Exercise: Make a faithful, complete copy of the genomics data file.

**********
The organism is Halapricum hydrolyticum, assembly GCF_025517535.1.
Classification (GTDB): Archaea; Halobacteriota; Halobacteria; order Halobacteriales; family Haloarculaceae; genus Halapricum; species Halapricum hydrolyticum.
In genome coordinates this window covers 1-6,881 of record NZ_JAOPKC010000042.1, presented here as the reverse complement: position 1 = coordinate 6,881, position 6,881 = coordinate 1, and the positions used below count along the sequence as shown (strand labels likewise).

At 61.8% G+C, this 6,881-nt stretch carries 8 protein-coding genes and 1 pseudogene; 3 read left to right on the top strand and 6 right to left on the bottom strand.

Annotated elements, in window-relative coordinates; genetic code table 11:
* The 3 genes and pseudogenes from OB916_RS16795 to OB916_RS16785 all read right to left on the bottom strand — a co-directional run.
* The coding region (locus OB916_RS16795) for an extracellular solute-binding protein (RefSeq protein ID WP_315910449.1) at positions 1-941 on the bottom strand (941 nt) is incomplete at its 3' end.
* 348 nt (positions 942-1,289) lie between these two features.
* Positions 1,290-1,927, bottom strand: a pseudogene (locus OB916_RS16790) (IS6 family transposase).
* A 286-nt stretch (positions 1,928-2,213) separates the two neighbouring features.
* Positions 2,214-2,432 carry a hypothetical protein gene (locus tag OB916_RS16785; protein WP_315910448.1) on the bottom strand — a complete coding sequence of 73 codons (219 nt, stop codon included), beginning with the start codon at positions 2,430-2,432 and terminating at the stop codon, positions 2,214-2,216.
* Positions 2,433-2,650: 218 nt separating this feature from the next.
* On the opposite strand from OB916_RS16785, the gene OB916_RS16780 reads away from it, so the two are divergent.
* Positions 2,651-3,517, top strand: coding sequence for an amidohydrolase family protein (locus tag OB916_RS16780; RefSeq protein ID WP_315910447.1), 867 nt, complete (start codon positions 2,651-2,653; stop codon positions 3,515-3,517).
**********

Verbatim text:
The organism is Halapricum hydrolyticum, assembly GCF_025517535.1.
Classification (GTDB): Archaea; Halobacteriota; Halobacteria; order Halobacteriales; family Haloarculaceae; genus Halapricum; species Halapricum hydrolyticum.
In genome coordinates this window covers 1-6,881 of record NZ_JAOPKC010000042.1, presented here as the reverse complement: position 1 = coordinate 6,881, position 6,881 = coordinate 1, and the positions used below count along the sequence as shown (strand labels likewise).

At 61.8% G+C, this 6,881-nt stretch carries 8 protein-coding genes and 1 pseudogene; 3 read left to right on the top strand and 6 right to left on the bottom strand.

Annotated elements, in window-relative coordinates; genetic code table 11:
* The 3 genes and pseudogenes from OB916_RS16795 to OB916_RS16785 all read right to left on the bottom strand — a co-directional run.
* The coding region (locus OB916_RS16795) for an extracellular solute-binding protein (RefSeq protein ID WP_315910449.1) at positions 1-941 on the bottom strand (941 nt) is incomplete at its 3' end.
* 348 nt (positions 942-1,289) lie between these two features.
* Positions 1,290-1,927, bottom strand: a pseudogene (locus OB916_RS16790) (IS6 family transposase).
* A 286-nt stretch (positions 1,928-2,213) separates the two neighbouring features.
* Positions 2,214-2,432 carry a hypothetical protein gene (locus tag OB916_RS16785; protein WP_315910448.1) on the bottom strand — a complete coding sequence of 73 codons (219 nt, stop codon included), beginning with the start codon at positions 2,430-2,432 and terminating at the stop codon, positions 2,214-2,216.
* Positions 2,433-2,650: 218 nt separating this feature from the next.
* On the opposite strand from OB916_RS16785, the gene OB916_RS16780 reads away from it, so the two are divergent.
* Positions 2,651-3,517, top strand: coding sequence for an amidohydrolase family protein (locus tag OB916_RS16780; RefSeq protein ID WP_315910447.1), 867 nt, complete (start codon positions 2,651-2,653; stop codon positions 3,515-3,517).